Grading Presidential Success
Ninth grade students in Topics in Modern American History are analyzing the success of WWII presidents using letter grades and rubrics.
What do ninth grade students in Topics in Modern American History (TMA), and Fay School faculty have in common? Grading and rubrics!
In TMA, ninth graders explore the cultural, socio-economic, political, and foreign policy development of the United States from the end of World War II through the end of the Cold War. Students focus on the events and individuals that shaped the actions, attitudes, expectations, and ideologies of modern America.
Students in TMA were recently asked to give a grade to President Franklin D. Roosevelt or President Truman based on how successful the presidents were in achieving America’s goals during the Tehran, Yalta, and Potsdam Conferences and negotiation sessions. Students created rubrics, similar to those used and developed by many teachers at Fay School, and graded the Presidents with feedback and a letter grade. Students were required to write a justification for the given grade. Finally, students were reminded to take into account the following when assessing their performance:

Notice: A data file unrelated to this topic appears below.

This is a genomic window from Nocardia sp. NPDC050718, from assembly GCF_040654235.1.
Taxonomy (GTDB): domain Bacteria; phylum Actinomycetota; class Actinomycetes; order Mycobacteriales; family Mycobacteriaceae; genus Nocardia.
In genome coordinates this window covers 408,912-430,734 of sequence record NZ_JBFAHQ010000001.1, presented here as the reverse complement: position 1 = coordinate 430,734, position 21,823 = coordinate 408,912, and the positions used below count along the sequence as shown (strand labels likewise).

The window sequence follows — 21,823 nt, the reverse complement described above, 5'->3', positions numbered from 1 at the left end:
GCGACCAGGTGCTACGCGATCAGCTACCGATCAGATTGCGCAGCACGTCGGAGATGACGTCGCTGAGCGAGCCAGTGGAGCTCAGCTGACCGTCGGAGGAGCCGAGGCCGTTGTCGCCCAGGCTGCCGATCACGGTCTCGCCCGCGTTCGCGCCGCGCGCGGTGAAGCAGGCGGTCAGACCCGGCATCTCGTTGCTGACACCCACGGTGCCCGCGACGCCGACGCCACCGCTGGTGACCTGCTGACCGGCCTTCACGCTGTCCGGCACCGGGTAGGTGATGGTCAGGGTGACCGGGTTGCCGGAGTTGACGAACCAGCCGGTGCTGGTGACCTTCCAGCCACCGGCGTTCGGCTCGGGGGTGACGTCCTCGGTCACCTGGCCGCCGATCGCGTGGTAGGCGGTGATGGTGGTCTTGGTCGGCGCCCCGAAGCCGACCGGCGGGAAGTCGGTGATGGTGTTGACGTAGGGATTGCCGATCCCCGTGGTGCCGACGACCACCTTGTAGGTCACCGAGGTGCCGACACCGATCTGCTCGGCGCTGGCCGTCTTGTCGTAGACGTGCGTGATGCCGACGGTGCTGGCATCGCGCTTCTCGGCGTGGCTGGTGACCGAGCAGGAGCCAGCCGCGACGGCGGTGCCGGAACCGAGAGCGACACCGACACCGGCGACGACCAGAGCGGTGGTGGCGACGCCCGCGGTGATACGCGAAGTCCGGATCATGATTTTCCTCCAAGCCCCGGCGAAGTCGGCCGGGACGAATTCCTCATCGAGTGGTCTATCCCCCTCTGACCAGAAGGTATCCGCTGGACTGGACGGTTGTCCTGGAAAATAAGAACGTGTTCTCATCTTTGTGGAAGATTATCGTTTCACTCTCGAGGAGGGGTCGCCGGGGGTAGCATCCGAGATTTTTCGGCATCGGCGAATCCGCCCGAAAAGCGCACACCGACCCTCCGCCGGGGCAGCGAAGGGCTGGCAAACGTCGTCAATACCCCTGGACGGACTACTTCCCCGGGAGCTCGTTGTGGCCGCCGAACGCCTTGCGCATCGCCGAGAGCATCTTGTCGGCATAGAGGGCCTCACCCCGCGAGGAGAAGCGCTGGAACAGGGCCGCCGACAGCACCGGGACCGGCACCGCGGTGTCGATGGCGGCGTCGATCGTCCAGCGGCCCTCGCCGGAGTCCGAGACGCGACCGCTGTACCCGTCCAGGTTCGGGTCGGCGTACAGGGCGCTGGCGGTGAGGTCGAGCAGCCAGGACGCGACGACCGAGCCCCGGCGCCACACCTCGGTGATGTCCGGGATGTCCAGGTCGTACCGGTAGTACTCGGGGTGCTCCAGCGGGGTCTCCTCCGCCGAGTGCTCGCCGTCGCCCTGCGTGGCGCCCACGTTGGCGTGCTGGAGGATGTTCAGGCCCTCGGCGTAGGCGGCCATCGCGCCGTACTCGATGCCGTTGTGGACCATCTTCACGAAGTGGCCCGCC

What was going on in the war at that time of the conference?
Were we winning, losing, desperate, or dominant?
Was the war almost over or just getting started?
Were we needing an ally or getting a new weapon?
In one student’s words, “Although FDR gets an ‘A’ for getting the Soviets to agree to invade Japan, he did not pose any opposition to Stalin's plans to take much of Eastern Europe at the end of the war. He failed to contain communism by setting defined boundaries, and for that I gave President Roosevelt an overall grade of ‘C’.” This is just one example of creative assessments used in our classrooms that require students to analyze and think critically.